Pathfinder Maps, Starfinder Adventure Path, Starfinder Maps Subscriber; Pathfinder Roleplaying Game Superscriber

Actually, I'm contemplating a system by which flintlocks are potentially uncommon simple weapons. Firearm bullets would probably be zero level uncommon items. Gunpowder would presumably be an uncommon alchemical item.

Firearms damage die is less than crossbows, but they rely on blackpowder doses, which from a purely economic stanpoint would generally be kind of expensive. One handed weapons use less powder than two handed ones, the two handed ones have a higher damage die. Bullets would be relatively cheap.

Their low damage die is balanced upwards with a couple of factors. First their black-powder rating replicates the effects of a striking rune, adding a die (or more) damage when in the first range increment. Additionally, firing bullets, I'm contemplating a bloody trait that causes persistent bleed damage equal to the highest rolled weapon die on any critical hits. Both these are relatively powerful, for simple (uncommon) weapon, so there are a couple more factors to hold them back a bit. Powder, by default will be relatively expensive. Reload time, without any feat or class investment, will probably be close to a minute, and people without investment in the weapon always find the weapons riskier to use. With basic feat or ability investment, reload time will probably be slightly longer than a crossbow. A natural 1 will always be a misfire/jam, and people without any form of investment in them will have misfires on a natural one or two. Weapons that are damaged, exposed to water, or used more risky ammo will increase that natural value by one. I'm imagining with early firearms, weapons that are already damaged, by quick cleared jams, or other reasons, may be subject to a chance of an explosion as well, but only if they roll a natural 1.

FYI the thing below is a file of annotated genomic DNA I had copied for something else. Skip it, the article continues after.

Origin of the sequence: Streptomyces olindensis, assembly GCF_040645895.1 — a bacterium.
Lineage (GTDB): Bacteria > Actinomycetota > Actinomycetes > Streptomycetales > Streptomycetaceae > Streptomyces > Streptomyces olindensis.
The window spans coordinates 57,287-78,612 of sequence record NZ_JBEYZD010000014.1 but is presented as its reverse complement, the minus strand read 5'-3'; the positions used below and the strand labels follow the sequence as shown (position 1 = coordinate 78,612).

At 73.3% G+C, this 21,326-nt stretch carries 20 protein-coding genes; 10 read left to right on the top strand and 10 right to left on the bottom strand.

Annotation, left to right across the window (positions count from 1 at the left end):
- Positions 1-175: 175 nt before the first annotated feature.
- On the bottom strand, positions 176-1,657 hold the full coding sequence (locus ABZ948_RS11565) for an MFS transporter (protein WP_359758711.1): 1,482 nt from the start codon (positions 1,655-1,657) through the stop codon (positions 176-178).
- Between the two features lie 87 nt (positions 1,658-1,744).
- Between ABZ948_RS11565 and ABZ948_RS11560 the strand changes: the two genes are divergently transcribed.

This would make early firearms uncommon, dangerous in the hands of even a mostly unskilled individual. However, but such an unskilled individual runs a real risk of losing ammo investment. At close range even they can do more damage than a crossbow, but would likely be unable to reload it. With investment in the weapon, risk of losing ammo and time clearing the weapon drops significantly, and enables them to reload at a more reasonable rate, even if slowly. It would primarily be useful in the close quarters fighting, which is riskier, which I believe matches the flavor intended with the original gunslinger class. It allows for some extra damage in close range, but hopefully not enough to make it a 'surefire' must have first shot weapon.

One advantage of the idea of blackpowder creating a non-magical striking effect, is it is easy to say it and magical striking don't stack, making technology and magic be two different branches. If you add a +1 striking rune to a gun, it does striking damage, but that extra cost simply extends the advantage it had before at point blank ranges out to the rest of its range increments. Magic works, but it didn't improve the weapon's strong-point, its point-blank range damage.